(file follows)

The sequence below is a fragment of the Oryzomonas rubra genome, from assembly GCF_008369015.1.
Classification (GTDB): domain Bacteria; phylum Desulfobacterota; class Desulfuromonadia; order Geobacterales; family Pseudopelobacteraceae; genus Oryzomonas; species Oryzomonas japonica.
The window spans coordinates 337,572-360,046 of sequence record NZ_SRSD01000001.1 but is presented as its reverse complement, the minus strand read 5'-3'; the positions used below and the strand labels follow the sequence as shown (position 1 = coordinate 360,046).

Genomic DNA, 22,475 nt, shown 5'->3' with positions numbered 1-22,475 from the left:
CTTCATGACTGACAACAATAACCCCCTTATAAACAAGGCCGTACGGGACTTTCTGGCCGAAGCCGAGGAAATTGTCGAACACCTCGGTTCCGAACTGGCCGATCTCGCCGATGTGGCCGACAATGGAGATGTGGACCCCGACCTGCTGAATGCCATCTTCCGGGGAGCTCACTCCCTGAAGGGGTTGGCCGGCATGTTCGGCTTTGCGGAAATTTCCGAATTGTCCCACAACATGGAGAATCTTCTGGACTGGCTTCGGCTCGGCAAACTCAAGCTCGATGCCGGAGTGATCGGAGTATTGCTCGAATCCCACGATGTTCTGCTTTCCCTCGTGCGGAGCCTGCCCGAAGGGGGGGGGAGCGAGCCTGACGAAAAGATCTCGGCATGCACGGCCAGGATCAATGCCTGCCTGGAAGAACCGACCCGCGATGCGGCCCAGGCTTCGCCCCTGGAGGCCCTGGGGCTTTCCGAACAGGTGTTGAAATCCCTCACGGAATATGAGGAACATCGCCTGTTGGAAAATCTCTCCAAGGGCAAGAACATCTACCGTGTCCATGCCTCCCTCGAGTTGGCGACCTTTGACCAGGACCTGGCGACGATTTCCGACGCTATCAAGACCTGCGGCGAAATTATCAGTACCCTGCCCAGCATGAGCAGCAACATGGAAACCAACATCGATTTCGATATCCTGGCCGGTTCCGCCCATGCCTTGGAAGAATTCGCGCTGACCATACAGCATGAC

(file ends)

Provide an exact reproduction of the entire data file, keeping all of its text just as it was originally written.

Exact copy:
The sequence below is a fragment of the Oryzomonas rubra genome, from assembly GCF_008369015.1.
Classification (GTDB): domain Bacteria; phylum Desulfobacterota; class Desulfuromonadia; order Geobacterales; family Pseudopelobacteraceae; genus Oryzomonas; species Oryzomonas japonica.
The window spans coordinates 337,572-360,046 of sequence record NZ_SRSD01000001.1 but is presented as its reverse complement, the minus strand read 5'-3'; the positions used below and the strand labels follow the sequence as shown (position 1 = coordinate 360,046).

Genomic DNA, 22,475 nt, shown 5'->3' with positions numbered 1-22,475 from the left:
CTTCATGACTGACAACAATAACCCCCTTATAAACAAGGCCGTACGGGACTTTCTGGCCGAAGCCGAGGAAATTGTCGAACACCTCGGTTCCGAACTGGCCGATCTCGCCGATGTGGCCGACAATGGAGATGTGGACCCCGACCTGCTGAATGCCATCTTCCGGGGAGCTCACTCCCTGAAGGGGTTGGCCGGCATGTTCGGCTTTGCGGAAATTTCCGAATTGTCCCACAACATGGAGAATCTTCTGGACTGGCTTCGGCTCGGCAAACTCAAGCTCGATGCCGGAGTGATCGGAGTATTGCTCGAATCCCACGATGTTCTGCTTTCCCTCGTGCGGAGCCTGCCCGAAGGGGGGGGGAGCGAGCCTGACGAAAAGATCTCGGCATGCACGGCCAGGATCAATGCCTGCCTGGAAGAACCGACCCGCGATGCGGCCCAGGCTTCGCCCCTGGAGGCCCTGGGGCTTTCCGAACAGGTGTTGAAATCCCTCACGGAATATGAGGAACATCGCCTGTTGGAAAATCTCTCCAAGGGCAAGAACATCTACCGTGTCCATGCCTCCCTCGAGTTGGCGACCTTTGACCAGGACCTGGCGACGATTTCCGACGCTATCAAGACCTGCGGCGAAATTATCAGTACCCTGCCCAGCATGAGCAGCAACATGGAAACCAACATCGATTTCGATATCCTGGCCGGTTCCGCCCATGCCTTGGAAGAATTCGCGCTGACCATACAGCATGAC